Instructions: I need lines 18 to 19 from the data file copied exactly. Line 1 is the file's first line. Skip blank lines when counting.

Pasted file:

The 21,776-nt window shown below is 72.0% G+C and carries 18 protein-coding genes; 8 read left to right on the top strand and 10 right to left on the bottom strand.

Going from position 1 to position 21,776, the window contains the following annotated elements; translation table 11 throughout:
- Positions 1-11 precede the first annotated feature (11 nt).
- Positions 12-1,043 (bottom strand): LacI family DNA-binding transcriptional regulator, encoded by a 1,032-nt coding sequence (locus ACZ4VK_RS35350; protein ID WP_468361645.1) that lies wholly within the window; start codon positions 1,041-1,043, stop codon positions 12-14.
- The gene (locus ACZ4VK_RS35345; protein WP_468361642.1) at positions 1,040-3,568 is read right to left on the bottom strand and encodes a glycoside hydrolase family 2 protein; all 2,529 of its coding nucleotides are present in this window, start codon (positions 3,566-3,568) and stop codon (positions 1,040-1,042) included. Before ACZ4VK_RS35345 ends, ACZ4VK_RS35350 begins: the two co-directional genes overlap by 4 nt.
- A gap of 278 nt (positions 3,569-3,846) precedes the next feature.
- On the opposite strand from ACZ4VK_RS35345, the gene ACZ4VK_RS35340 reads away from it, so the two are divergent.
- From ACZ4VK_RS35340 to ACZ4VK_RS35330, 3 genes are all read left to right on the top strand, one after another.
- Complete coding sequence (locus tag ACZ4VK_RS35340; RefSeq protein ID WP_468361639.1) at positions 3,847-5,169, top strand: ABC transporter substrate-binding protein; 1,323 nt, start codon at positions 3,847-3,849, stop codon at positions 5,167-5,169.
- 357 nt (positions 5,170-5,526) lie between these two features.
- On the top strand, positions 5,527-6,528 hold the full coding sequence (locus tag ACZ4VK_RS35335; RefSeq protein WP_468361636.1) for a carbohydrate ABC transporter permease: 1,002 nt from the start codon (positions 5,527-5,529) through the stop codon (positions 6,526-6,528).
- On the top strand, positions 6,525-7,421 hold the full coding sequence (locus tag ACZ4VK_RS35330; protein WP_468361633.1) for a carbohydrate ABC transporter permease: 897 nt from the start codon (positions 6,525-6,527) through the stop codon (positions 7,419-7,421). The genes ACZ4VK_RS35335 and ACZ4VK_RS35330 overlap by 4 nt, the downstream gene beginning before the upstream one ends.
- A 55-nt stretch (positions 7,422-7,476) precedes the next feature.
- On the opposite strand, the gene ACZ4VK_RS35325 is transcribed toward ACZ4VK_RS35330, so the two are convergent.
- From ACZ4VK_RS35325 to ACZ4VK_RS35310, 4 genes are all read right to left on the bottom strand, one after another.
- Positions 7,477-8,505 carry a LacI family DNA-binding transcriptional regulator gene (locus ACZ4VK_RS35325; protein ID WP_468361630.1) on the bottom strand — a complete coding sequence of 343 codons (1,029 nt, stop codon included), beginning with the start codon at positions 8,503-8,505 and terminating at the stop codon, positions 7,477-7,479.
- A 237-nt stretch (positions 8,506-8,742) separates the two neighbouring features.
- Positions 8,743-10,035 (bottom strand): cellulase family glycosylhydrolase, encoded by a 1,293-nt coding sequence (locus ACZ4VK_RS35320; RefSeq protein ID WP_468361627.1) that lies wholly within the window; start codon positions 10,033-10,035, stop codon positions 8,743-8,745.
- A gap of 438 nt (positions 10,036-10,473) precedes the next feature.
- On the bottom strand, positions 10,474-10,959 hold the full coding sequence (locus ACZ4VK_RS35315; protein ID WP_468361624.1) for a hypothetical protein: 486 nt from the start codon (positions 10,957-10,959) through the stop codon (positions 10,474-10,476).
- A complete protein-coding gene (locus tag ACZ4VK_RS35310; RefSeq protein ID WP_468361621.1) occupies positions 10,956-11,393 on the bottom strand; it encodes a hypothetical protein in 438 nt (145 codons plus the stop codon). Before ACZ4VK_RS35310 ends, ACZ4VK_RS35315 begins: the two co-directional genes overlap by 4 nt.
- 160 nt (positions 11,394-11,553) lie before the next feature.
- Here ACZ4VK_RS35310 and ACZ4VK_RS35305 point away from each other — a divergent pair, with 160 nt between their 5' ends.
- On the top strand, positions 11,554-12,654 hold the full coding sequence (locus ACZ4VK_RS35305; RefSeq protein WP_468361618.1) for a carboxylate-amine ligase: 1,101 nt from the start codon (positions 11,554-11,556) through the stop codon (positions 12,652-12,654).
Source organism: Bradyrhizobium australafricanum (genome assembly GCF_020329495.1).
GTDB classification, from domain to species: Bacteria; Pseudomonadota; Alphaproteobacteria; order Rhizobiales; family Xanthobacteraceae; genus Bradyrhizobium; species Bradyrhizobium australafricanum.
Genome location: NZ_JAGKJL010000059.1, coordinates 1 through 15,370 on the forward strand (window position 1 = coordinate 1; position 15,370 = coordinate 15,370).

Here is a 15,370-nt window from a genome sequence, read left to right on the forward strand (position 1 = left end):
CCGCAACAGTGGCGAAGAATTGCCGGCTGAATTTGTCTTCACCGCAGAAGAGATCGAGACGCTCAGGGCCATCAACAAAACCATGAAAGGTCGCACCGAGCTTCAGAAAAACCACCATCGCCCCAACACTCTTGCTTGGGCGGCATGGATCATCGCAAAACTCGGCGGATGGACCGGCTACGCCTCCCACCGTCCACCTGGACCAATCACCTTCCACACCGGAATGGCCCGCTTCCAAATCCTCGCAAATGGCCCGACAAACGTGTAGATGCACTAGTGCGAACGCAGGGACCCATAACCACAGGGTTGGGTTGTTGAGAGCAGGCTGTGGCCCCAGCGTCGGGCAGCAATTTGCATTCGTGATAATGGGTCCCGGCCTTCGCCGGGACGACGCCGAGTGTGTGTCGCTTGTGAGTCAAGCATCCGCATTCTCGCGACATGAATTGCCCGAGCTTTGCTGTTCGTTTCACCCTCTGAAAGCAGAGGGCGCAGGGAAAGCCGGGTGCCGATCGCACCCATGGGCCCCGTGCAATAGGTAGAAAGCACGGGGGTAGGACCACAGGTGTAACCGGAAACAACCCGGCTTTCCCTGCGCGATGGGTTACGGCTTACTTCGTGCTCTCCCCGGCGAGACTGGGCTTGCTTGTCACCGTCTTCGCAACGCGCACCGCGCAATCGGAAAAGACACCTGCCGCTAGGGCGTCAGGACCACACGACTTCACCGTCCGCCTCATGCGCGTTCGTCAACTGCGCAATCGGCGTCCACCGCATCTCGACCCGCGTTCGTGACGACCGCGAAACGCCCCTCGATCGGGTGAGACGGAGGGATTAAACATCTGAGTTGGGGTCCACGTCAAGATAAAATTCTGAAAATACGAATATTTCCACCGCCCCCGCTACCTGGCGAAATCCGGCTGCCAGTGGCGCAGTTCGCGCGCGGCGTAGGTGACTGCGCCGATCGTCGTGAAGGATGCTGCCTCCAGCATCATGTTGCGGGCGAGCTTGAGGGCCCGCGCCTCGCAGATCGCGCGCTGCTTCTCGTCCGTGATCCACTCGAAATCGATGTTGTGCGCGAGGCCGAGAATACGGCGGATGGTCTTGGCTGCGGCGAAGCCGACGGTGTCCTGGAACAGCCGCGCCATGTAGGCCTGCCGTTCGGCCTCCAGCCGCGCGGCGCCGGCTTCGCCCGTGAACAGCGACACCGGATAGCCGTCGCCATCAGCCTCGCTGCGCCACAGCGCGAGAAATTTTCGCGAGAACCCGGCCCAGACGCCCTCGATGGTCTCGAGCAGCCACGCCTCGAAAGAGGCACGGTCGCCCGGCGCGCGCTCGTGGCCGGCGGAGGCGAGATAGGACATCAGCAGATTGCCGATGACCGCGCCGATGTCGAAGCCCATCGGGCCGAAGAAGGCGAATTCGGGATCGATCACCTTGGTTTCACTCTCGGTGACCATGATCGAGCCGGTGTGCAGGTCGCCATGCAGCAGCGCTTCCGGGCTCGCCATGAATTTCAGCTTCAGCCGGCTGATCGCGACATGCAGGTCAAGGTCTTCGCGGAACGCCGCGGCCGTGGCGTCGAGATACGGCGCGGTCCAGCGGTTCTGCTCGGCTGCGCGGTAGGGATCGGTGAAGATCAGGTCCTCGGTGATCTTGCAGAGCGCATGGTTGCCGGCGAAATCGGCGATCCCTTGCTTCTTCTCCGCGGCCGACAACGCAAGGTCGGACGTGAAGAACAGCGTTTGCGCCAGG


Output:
- Positions 8,743-10,035 (bottom strand): cellulase family glycosylhydrolase, encoded by a 1,293-nt coding sequence (locus ACZ4VK_RS35320; RefSeq protein ID WP_468361627.1) that lies wholly within the window; start codon positions 10,033-10,035, stop codon positions 8,743-8,745.
- A gap of 438 nt (positions 10,036-10,473) precedes the next feature.